By Peter Snarr---After briefly pausing work on its Downtown Specific Plan, the Oakland city government announced on July 20 that it is resuming work on the plan and will assemble a series of working groups and neighborhood meetings in the coming months to get further input on it.
The Downtown Specific Plan will set guidelines and goals for implementing development in the city’s economic heart. It will essentially be a roadmap created by the community and the city government that will state what they want to see built in the area and how they’d like it to be developed.
The city began developing the specific plan in the Fall of 2015. It then paused the process to hire a local consulting team of local specialists adept at social equity and community engagement to make sure the specific plan would address issues regarding displacement and racial disparity.
In February, the City Council approved a contract with the Institute for Sustainable and Economic Educational and Environmental Design (I-SEEED), “a national research, education, and technology institute working to ensure racial justice, equitable development, and just sustainability for all,” according to iseed.org. The institute works to make sure communities have a voice in issues impacting their lives.
Using funds approved by the City Council, I-SEEED has assembled a team comprised of local community groups---including Policy Link and Asian Health Services---local artists and other community members to engage members of the public that often get overlooked in development---such as communities of color, immigrants, the homeless and the LGBTQ community---in getting their takes on the specific plan.
“The process will allow [the city] to make better decisions,” said Joanna Winter, an urban planner with the city’s Planning and Building Department. “We will understand who will benefit and who will be harmed and [we can] better address conscious development that gets overlooked.”
Starting on July 31 and running through Aug. 3, I-SEEED and the city will hold the first meetings of their social equity working groups. The groups will gain input from community members on how certain social justice issues can be addressed in the specific plan.
The four working groups holding meetings during the first week of August:
- Housing, Affordability, Jobs, Training & Economic Opportunity Working Group (July 31)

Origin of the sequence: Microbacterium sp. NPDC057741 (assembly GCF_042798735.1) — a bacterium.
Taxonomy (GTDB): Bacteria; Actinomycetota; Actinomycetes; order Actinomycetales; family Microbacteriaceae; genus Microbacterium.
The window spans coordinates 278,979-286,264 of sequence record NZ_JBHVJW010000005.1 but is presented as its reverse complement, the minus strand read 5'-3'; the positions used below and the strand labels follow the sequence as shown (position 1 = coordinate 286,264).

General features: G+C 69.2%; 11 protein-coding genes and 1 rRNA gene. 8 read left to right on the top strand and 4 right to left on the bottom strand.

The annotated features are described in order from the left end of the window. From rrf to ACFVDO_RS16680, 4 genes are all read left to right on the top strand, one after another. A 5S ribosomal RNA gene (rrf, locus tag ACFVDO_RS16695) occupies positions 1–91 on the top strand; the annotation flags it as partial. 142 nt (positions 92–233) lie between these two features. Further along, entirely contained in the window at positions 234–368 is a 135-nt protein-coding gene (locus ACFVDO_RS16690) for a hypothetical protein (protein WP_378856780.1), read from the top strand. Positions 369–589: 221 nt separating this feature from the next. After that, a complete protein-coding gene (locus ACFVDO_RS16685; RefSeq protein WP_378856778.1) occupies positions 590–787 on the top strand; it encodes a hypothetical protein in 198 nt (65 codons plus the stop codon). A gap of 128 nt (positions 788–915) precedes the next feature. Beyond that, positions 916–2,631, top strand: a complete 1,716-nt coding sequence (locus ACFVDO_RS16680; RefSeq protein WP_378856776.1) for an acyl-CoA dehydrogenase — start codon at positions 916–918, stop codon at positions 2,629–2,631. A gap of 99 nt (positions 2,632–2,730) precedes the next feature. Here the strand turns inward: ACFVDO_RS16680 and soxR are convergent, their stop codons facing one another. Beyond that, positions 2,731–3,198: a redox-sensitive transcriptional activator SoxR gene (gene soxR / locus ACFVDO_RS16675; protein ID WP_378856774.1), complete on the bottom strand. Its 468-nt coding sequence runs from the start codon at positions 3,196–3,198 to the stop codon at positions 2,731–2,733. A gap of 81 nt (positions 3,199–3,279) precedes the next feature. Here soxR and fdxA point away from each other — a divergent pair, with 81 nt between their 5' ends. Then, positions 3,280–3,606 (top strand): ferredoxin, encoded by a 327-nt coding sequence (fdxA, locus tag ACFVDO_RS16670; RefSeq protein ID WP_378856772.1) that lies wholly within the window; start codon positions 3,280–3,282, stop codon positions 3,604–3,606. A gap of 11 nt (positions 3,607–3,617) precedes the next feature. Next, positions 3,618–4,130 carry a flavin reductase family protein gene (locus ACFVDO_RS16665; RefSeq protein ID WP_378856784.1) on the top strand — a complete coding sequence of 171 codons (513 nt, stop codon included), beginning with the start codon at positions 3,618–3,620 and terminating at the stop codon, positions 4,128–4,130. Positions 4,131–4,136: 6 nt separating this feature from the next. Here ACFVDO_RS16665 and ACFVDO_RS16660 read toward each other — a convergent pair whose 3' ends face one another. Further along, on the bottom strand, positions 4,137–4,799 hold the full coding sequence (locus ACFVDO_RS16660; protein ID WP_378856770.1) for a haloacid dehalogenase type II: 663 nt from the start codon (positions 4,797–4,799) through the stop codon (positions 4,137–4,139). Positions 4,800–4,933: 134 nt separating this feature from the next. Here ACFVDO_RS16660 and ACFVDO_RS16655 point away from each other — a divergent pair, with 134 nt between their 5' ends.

- Arts & Culture Working Group (Aug. 1)
- Streets, Connectivity & Built Environment Working Group (Aug. 2)
- Sustainability, Health, Safety, Recreation & Open Space Working Group (Aug. 3)
The early August meetings of the working groups will focus on social equity issues, while future meetings will focus on technical analysis as well as implementation and prioritization.
Residents can RSVP to participate in working groups here.
For those not interested in participating in working groups, the city will hold neighborhood design meetings in October as well as public workshops in late 2017 and early 2018.
In addition, the city is also looking to add new members to the specific plan’s community advisory board (which is separate from the working groups), including representatives from unions, according to Strategic Planning Manager Ed Manasse.
“The concerns of the unions are definitely going to be on the table,” Manasse said. “We want to make sure they are adequately represented.”
Some residents are concerned with the amount of input the city is collecting for the specific plan. Bryan Grunwald, an Oakland-based urban designer and planner, is worried that too many ideas will be taken into account and that the city won’t have the funds to implement the plan’s strategies effectively.
“The specific plan is becoming its own visioning document. It’s got a life of its own,” Grunwald said. “The specific plan [is missing] an implementation element which says how much things cost and how they are going to be paid for. What you’re asking for is very specific policy adoption with no idea how to get there.”
After the city sorts through all the information it collects from stakeholders, working group meetings and neighborhood design sessions, it expects to have a Draft Specific Plan by July 2018 and adoption of it and the Environmental Impact Report for Downtown by July 2019.
“It’s been quiet the past couple months, but we’re looking forward to reengaging with the public,” Winter said.
Learn more about the outreach efforts for the Downtown Plan at https://www.eqtdto.com/.